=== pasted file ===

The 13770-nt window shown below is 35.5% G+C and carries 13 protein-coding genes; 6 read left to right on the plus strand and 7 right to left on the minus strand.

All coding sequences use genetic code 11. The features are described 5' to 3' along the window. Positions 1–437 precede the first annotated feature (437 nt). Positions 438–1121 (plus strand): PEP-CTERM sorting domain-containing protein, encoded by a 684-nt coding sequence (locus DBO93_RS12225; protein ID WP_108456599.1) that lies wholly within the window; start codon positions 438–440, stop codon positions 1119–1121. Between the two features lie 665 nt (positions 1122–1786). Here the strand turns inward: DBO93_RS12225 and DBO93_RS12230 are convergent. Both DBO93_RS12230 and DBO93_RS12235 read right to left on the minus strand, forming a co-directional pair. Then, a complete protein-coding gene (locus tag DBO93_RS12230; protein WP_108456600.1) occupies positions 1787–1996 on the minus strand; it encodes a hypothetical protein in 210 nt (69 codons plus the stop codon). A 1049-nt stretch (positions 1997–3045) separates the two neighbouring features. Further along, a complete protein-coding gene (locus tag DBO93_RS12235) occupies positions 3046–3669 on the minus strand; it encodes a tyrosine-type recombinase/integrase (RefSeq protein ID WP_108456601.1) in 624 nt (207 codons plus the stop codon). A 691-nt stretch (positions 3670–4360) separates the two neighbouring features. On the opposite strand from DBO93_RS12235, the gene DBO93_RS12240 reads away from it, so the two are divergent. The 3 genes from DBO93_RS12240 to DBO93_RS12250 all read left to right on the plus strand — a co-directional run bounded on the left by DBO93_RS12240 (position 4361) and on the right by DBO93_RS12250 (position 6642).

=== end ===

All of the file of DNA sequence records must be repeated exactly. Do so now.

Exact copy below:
The 13770-nt window shown below is 35.5% G+C and carries 13 protein-coding genes; 6 read left to right on the plus strand and 7 right to left on the minus strand.

All coding sequences use genetic code 11. The features are described 5' to 3' along the window. Positions 1–437 precede the first annotated feature (437 nt). Positions 438–1121 (plus strand): PEP-CTERM sorting domain-containing protein, encoded by a 684-nt coding sequence (locus DBO93_RS12225; protein ID WP_108456599.1) that lies wholly within the window; start codon positions 438–440, stop codon positions 1119–1121. Between the two features lie 665 nt (positions 1122–1786). Here the strand turns inward: DBO93_RS12225 and DBO93_RS12230 are convergent. Both DBO93_RS12230 and DBO93_RS12235 read right to left on the minus strand, forming a co-directional pair. Then, a complete protein-coding gene (locus tag DBO93_RS12230; protein WP_108456600.1) occupies positions 1787–1996 on the minus strand; it encodes a hypothetical protein in 210 nt (69 codons plus the stop codon). A 1049-nt stretch (positions 1997–3045) separates the two neighbouring features. Further along, a complete protein-coding gene (locus tag DBO93_RS12235) occupies positions 3046–3669 on the minus strand; it encodes a tyrosine-type recombinase/integrase (RefSeq protein ID WP_108456601.1) in 624 nt (207 codons plus the stop codon). A 691-nt stretch (positions 3670–4360) separates the two neighbouring features. On the opposite strand from DBO93_RS12235, the gene DBO93_RS12240 reads away from it, so the two are divergent. The 3 genes from DBO93_RS12240 to DBO93_RS12250 all read left to right on the plus strand — a co-directional run bounded on the left by DBO93_RS12240 (position 4361) and on the right by DBO93_RS12250 (position 6642).